Inside the common area Australia’s incredible Tokyo swim team used to inspire each other for a race – with photos of their most memorable moments
Swimming freestyle queen Emma McKeon has revealed a key secret behind Australia’s astonishing pool performance at the Tokyo Olympics – a communal area decorated with current squad performances.
On Instagram, McKeon, 27, who already has two gold and three bronze medals in a games she’ll never forget, gave an insight into how the all-conquering Aussies inspire each other before jumping out of the blocks.
The likes of McKeon, who won the 100m freestyle and 4x100m freestyle relay, midfielder Ariarne Titmus and freestyle gun Kyle Chalmers, are all featured, as are slogans to incite the team such as “dig deep,” “Yeah the Girls’ and ‘It’s all about our team.’
It’s clear that the communal space is a resounding success in Japan, with an 18 swim medal – including seven gold – making the dolphins currently revered in Australia for their collective success.
The common area used by Australia’s swimming team (pictured) at the Tokyo Olympics
Double gold medalist Emma McKeon shared a video of the Tokyo Olympics common area on her Instagram page
On Saturday, the Wollongong-raised McKeon tied the Australian medal record of Ian Thorpe and Leisel Jones, winning her ninth Olympic medal after the Australians took home bronze in a new event, the 4x100m mixed medley relay.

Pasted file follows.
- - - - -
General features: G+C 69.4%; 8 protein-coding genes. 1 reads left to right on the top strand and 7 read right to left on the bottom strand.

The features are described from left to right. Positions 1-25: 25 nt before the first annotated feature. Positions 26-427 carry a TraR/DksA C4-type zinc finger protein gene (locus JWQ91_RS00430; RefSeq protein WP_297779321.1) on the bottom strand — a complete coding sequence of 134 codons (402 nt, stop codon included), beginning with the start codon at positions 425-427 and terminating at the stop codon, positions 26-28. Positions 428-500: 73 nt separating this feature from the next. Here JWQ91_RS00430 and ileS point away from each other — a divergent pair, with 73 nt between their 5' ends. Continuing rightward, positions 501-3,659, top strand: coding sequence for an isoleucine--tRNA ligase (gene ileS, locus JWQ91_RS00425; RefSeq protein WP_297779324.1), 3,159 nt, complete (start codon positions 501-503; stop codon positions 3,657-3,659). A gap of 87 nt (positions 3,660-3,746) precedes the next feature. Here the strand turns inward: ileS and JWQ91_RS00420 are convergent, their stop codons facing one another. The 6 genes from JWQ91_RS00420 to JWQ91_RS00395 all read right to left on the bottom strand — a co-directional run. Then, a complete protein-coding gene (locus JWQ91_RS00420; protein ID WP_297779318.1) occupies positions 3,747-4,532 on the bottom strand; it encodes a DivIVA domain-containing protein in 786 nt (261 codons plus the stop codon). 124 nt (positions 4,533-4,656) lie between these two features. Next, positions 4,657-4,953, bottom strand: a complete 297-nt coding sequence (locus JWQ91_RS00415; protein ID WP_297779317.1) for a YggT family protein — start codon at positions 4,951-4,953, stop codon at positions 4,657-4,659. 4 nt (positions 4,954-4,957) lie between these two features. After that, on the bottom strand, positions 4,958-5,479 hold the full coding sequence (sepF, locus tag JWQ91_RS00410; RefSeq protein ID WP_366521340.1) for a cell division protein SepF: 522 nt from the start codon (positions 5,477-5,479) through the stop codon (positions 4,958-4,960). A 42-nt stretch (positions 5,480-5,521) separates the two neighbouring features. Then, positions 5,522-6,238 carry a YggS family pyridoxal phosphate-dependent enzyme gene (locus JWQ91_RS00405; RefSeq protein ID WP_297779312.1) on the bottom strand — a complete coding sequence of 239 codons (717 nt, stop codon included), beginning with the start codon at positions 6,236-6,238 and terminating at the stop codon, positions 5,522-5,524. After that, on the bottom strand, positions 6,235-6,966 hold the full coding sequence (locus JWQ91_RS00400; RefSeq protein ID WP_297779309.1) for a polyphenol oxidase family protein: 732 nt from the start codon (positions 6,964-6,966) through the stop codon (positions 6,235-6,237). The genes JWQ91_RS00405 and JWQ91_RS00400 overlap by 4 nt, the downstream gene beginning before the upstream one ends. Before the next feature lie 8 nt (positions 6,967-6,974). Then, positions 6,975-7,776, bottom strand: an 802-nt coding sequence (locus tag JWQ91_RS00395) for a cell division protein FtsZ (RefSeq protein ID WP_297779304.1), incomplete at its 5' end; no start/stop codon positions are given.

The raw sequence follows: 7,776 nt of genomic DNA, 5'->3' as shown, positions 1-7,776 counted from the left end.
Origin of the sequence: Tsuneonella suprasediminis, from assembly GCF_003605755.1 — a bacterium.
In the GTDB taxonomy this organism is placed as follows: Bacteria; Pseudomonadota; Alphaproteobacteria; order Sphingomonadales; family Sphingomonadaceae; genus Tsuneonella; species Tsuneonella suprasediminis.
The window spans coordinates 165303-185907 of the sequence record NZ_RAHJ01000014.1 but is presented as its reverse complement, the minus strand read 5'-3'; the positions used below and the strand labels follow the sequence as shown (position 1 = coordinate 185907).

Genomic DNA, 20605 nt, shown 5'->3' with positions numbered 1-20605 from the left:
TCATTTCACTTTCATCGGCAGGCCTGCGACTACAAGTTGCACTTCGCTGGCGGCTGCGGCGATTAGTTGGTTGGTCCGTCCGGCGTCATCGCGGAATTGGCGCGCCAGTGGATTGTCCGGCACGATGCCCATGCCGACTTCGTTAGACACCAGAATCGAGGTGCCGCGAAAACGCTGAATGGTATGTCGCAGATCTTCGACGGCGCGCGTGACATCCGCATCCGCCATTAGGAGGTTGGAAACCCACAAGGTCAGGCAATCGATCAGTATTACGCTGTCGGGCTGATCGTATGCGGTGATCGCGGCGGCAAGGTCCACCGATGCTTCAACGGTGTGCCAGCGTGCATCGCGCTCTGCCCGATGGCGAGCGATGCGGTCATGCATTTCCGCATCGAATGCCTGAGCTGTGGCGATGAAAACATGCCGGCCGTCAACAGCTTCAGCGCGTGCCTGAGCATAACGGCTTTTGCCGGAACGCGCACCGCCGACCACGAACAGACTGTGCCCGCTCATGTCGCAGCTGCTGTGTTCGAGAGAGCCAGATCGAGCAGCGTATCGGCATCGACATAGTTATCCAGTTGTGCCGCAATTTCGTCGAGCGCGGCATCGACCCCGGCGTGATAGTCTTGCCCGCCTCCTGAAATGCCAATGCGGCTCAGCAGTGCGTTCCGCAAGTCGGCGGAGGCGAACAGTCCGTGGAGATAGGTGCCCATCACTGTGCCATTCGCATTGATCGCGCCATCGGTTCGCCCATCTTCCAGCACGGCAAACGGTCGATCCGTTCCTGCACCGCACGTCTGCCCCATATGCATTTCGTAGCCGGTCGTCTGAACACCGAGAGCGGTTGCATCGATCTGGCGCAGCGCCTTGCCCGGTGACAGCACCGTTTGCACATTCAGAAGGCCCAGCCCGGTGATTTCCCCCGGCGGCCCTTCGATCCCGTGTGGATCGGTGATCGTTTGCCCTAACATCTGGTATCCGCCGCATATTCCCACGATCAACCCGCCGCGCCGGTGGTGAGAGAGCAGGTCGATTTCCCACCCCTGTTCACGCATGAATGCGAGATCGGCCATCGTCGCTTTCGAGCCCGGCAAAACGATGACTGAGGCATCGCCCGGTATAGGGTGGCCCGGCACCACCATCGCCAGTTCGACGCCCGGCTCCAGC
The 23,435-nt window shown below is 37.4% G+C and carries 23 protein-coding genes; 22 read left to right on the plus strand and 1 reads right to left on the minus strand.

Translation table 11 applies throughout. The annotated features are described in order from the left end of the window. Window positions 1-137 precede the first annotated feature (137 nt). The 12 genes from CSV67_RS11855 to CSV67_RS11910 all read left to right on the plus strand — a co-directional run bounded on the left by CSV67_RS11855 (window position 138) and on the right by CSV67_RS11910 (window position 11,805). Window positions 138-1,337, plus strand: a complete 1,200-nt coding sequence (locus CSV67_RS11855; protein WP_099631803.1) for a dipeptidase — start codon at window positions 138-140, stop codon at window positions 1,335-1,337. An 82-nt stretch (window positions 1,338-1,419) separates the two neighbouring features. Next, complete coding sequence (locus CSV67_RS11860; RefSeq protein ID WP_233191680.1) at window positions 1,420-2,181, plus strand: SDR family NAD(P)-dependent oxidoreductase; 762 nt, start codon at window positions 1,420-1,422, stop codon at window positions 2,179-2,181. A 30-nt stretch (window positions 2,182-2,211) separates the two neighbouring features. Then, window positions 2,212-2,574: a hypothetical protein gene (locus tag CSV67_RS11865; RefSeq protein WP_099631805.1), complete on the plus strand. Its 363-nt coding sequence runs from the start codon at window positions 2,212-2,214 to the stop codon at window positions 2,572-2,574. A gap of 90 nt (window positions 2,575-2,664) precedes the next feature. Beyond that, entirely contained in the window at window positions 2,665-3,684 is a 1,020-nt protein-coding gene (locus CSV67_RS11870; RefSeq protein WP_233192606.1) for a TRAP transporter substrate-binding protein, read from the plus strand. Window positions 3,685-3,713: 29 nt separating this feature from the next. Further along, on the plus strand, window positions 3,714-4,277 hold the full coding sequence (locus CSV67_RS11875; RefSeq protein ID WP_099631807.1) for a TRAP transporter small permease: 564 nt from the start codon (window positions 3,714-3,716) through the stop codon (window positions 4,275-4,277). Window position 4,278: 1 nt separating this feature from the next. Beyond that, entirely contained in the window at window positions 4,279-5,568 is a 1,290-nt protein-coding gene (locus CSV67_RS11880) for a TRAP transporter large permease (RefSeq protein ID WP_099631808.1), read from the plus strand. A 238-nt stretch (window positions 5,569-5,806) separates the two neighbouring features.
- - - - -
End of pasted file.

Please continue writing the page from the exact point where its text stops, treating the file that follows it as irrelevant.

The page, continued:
Australian quartet Kaylee McKeown (backstroke), Zac Stubblety-Cook (breaststroke), Matt Temple (butterfly) and McKeon (freestyle) fought hard before finally finishing behind Great Britain and China.
Amazingly, McKeon competed in the final of the 4×100-meter relay just minutes after completing the semifinals of the women’s 50-meter freestyle, where she broke the Olympic record.
“We knew it would go fast,” said McKeon after the mixed medley final.
“I think on the timeline it was a six minute break, which sounds pretty fast, but that’s what we train for and in training we do a lot more than that. So I knew I could handle it and the fact that it’s a relay wakes you up anyway.
‘A mixed relay, you don’t know where you are. I knew the girl on the other side of me from the Netherlands, she went freestyle last, so I knew I could get away from her a bit instead of focusing on (American superstar Caeleb) Dressel chasing me.”
On Sunday, McKeon has the chance to become the first Australian to win an unprecedented 10 Olympic career medals – and the first to win six medals at a single Games – in the 50m freestyle.
She is the favorite to take gold after breaking the Olympic record in a blistering midnight swim semifinal.
Emma McKeon was considered one of Australia’s best gold medalists for the Tokyo Games – and she’s done it on the big stage
Kaylee McKeown, Emma McKeon, Zac Stubblety-Cook and Matthew Temple (pictured right) from Australia after winning bronze in Saturday’s mixed 4x100m medley final